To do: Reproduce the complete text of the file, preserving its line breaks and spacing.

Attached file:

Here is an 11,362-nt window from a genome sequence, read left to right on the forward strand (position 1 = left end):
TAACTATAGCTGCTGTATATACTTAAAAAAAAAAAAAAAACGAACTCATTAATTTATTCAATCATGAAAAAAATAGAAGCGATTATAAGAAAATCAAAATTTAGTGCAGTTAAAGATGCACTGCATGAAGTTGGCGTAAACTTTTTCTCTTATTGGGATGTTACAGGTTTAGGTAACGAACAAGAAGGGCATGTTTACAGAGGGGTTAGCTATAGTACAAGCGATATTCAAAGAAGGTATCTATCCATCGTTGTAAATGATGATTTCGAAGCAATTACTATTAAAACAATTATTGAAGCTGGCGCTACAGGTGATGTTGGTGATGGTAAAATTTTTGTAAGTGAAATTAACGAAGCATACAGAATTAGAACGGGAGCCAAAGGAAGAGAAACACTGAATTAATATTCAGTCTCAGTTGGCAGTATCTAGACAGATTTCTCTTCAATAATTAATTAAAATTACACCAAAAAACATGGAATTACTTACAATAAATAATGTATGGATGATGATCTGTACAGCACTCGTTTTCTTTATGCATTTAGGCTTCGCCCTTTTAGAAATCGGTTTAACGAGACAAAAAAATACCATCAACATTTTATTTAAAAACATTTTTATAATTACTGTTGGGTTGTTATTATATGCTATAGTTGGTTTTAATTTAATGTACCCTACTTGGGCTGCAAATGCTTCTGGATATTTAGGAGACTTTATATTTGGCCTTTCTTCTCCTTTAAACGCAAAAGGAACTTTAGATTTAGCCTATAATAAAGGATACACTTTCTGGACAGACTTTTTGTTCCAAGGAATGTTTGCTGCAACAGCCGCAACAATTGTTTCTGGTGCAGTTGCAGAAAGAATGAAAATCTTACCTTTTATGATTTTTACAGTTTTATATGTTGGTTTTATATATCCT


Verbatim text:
Here is an 11,362-nt window from a genome sequence, read left to right on the forward strand (position 1 = left end):
TAACTATAGCTGCTGTATATACTTAAAAAAAAAAAAAAAACGAACTCATTAATTTATTCAATCATGAAAAAAATAGAAGCGATTATAAGAAAATCAAAATTTAGTGCAGTTAAAGATGCACTGCATGAAGTTGGCGTAAACTTTTTCTCTTATTGGGATGTTACAGGTTTAGGTAACGAACAAGAAGGGCATGTTTACAGAGGGGTTAGCTATAGTACAAGCGATATTCAAAGAAGGTATCTATCCATCGTTGTAAATGATGATTTCGAAGCAATTACTATTAAAACAATTATTGAAGCTGGCGCTACAGGTGATGTTGGTGATGGTAAAATTTTTGTAAGTGAAATTAACGAAGCATACAGAATTAGAACGGGAGCCAAAGGAAGAGAAACACTGAATTAATATTCAGTCTCAGTTGGCAGTATCTAGACAGATTTCTCTTCAATAATTAATTAAAATTACACCAAAAAACATGGAATTACTTACAATAAATAATGTATGGATGATGATCTGTACAGCACTCGTTTTCTTTATGCATTTAGGCTTCGCCCTTTTAGAAATCGGTTTAACGAGACAAAAAAATACCATCAACATTTTATTTAAAAACATTTTTATAATTACTGTTGGGTTGTTATTATATGCTATAGTTGGTTTTAATTTAATGTACCCTACTTGGGCTGCAAATGCTTCTGGATATTTAGGAGACTTTATATTTGGCCTTTCTTCTCCTTTAAACGCAAAAGGAACTTTAGATTTAGCCTATAATAAAGGATACACTTTCTGGACAGACTTTTTGTTCCAAGGAATGTTTGCTGCAACAGCCGCAACAATTGTTTCTGGTGCAGTTGCAGAAAGAATGAAAATCTTACCTTTTATGATTTTTACAGTTTTATATGTTGGTTTTATATATCCT